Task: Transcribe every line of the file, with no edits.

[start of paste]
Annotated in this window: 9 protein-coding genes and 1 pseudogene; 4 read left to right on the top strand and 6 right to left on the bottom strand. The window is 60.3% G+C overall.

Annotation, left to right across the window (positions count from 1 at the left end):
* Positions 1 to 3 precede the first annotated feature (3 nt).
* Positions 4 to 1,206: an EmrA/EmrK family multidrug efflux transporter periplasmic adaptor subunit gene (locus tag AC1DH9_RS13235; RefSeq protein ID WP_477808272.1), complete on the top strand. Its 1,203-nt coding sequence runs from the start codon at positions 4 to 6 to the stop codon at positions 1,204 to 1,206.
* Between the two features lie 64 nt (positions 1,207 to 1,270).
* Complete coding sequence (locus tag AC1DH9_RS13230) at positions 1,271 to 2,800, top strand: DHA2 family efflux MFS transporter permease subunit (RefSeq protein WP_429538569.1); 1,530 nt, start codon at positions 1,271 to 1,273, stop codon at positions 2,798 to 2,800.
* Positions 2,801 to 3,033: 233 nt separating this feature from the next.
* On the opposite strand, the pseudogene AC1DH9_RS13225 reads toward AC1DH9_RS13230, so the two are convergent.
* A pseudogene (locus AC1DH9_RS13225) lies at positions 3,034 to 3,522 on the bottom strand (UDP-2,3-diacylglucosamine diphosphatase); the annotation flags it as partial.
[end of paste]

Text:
Annotated in this window: 9 protein-coding genes and 1 pseudogene; 4 read left to right on the top strand and 6 right to left on the bottom strand. The window is 60.3% G+C overall.

Annotation, left to right across the window (positions count from 1 at the left end):
* Positions 1 to 3 precede the first annotated feature (3 nt).
* Positions 4 to 1,206: an EmrA/EmrK family multidrug efflux transporter periplasmic adaptor subunit gene (locus tag AC1DH9_RS13235; RefSeq protein ID WP_477808272.1), complete on the top strand. Its 1,203-nt coding sequence runs from the start codon at positions 4 to 6 to the stop codon at positions 1,204 to 1,206.
* Between the two features lie 64 nt (positions 1,207 to 1,270).
* Complete coding sequence (locus tag AC1DH9_RS13230) at positions 1,271 to 2,800, top strand: DHA2 family efflux MFS transporter permease subunit (RefSeq protein WP_429538569.1); 1,530 nt, start codon at positions 1,271 to 1,273, stop codon at positions 2,798 to 2,800.
* Positions 2,801 to 3,033: 233 nt separating this feature from the next.
* On the opposite strand, the pseudogene AC1DH9_RS13225 reads toward AC1DH9_RS13230, so the two are convergent.
* A pseudogene (locus AC1DH9_RS13225) lies at positions 3,034 to 3,522 on the bottom strand (UDP-2,3-diacylglucosamine diphosphatase); the annotation flags it as partial.